Have you ever been on vacation and ended up dragging home a wooden sculpture that's heavier than you? Then you need HGTV star Sandra Espinet’s new book, The Well–Traveled Home. The LA- and Mexico-based designer is a master of mixing global finds into everyday design, and to celebrate the publication of her new tome, we’re giving away copies to two lucky California Home+Design readers! Espinet's extensive travels—to India, the Sahara desert, Bhutan and Myanmar, to name a few destinations—have shaped her dramatic, artisan-filled design style, and it's as fun to hear her shopping stories as it is to enjoy her eclectic interiors. Want a hint? During a trip to India one year, an emergency camel rental ensured that she got a trove of local textiles back to her hotel.
We got interior designer and lifelong gypsy Sandra Espinet to share a few of her best (and most inspiring) design advice and shopping tips gleaned during her travels. Hint: fill up your kids' luggage! Check out her tips, below, and don’t forget to enter your email address to win a signed copy of her book.
What's the biggest find you've ever dragged home from a trip abroad?
We were on tiger safari in Rajasthan, India, and I decided to take a camel ride. We rode an hour and a half to a village where there was a women's cooperative that produced the most beautiful textiles that were embroidered and appliqued. They were all indigenous and very unique—and they smelled. But the textiles were beautiful, so I bought everything. I needed another camel to bring everything back to the hotel, where I had the textiles cleaned to get rid of the odor. Then I had to buy 8 pieces of luggage to fly it all back to the U.S.
Maybe we hoard souvenirs while traveling—what's your tip for shopping smart and not lugging home suitcases full of embroidered Kleenex-box covers (and yes, that has happened)?
I'm not thinking about shopping when I travel, but I somehow always stumble upon great finds. It's helpful to buy from stores that can make international shipping arrangements, or bring your kids along and fill their luggage. I’d recommend avoiding the obvious choices (tin boxes from Morocco and tie-dyes from Bali). Instead, seek out unique pieces made by artisans and what I call "furniture artists" from specialty stores that don't cater to tourists. For example, we spent 10 days in the Sahara desert, in villages where they had no hotels or inns, looking for unique pottery.
What are your favorite design destinations?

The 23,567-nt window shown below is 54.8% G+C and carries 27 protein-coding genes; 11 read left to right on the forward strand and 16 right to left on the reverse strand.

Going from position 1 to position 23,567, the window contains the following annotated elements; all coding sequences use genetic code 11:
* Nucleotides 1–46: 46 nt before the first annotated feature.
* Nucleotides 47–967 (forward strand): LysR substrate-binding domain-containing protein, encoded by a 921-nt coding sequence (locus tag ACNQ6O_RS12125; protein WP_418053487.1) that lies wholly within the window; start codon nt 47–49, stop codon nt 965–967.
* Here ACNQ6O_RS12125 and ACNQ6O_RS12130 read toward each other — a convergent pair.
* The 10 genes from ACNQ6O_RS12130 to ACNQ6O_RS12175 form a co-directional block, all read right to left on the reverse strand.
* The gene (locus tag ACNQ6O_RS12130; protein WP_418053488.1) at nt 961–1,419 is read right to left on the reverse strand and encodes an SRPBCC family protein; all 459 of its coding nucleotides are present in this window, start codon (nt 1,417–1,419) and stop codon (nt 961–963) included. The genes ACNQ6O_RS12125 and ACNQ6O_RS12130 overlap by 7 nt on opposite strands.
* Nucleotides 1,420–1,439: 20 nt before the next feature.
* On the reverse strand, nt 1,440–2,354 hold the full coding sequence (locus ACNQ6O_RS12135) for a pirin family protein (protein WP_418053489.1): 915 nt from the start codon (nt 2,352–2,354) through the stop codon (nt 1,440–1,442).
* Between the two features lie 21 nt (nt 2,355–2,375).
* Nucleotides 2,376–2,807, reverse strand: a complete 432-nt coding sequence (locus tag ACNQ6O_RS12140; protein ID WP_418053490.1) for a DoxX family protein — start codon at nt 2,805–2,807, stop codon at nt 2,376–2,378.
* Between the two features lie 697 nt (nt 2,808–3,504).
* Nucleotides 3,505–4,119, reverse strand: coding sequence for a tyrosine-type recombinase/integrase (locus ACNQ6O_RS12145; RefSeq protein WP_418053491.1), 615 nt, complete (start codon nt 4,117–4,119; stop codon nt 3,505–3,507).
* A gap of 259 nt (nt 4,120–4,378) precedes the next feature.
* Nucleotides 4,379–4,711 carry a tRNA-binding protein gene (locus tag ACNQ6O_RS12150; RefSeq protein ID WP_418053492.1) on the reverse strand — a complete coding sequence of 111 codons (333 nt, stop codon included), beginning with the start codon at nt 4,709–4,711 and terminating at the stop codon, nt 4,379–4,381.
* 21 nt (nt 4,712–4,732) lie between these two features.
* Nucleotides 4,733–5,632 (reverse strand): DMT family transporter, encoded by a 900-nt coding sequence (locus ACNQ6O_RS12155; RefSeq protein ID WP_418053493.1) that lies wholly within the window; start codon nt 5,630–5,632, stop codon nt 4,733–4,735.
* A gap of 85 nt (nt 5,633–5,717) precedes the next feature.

For textiles, I adore Bhutan. It's a fantastic place to go for any type of fabric for throw pillows and bed covers. The fabrics are completely handmade, and they’re in vivid mountain colors that work beautifully everywhere.
Myanmar has beautiful shell-encrusted accessories, pottery and carved wood pieces such as panels pediments and chairs. I bought a heavily carved antique opium bed there, but then before I knew it, we had filled an entire shipping container—unintentionally—with additional treasures.
Mexico City also offers fantastic shopping with the added touch of luxurious hotels. You don't have to rough it by trekking through swamps or deserts. It’s the best if you're not feeling super adventurous. There’s a wealth of street art, paper art and gorgeous silver pottery in and around Mexico City. I like the Saturday morning market at Coyoacan near Frida Kahlo's house. Also, it’s worth the two-hour drive south to Puebla for amazing unique pottery.
What's your secret for integrating global finds with more standard furnishings that one might already own?
Look at the pictures and read the captions in my book! Just kidding. International design can be incorporated into any home. Being able to edit—and avoid making your home into a bazaar—is important. It's knowing when to say no. A traditional home can hold a lot of ethnicity in design, whereas in a modern house you might use the exotic items more as accessories and art. It's just a matter of preference as to how spicy you want the dish.
What is your dream room to design?
I'm fascinated with the Virgin Galactic—so when there's a room in outer space, I want to be the first one to design it.
Sandra will be hosting three book signings in Southern California in September:
September 18 from noon-2 pm at Aga John, Laguna Design Center, 23811 Aliso Creek Rd., Suite 121, Laguna Niguel.
September 18 from 5:30-7:30 pm at Phyllis Morris and Anichini, 655 N. Robertson Blvd, West Hollywood.
September 19 from 5-7 pm at Aga John, Pacific Design Center, 8687 Melrose Ave., Suite B538, West Hollywood.
Enter your email below to win
Contest is open to U.S. residents only and runs through September 6. Two winners will be chosen at random and notified by email.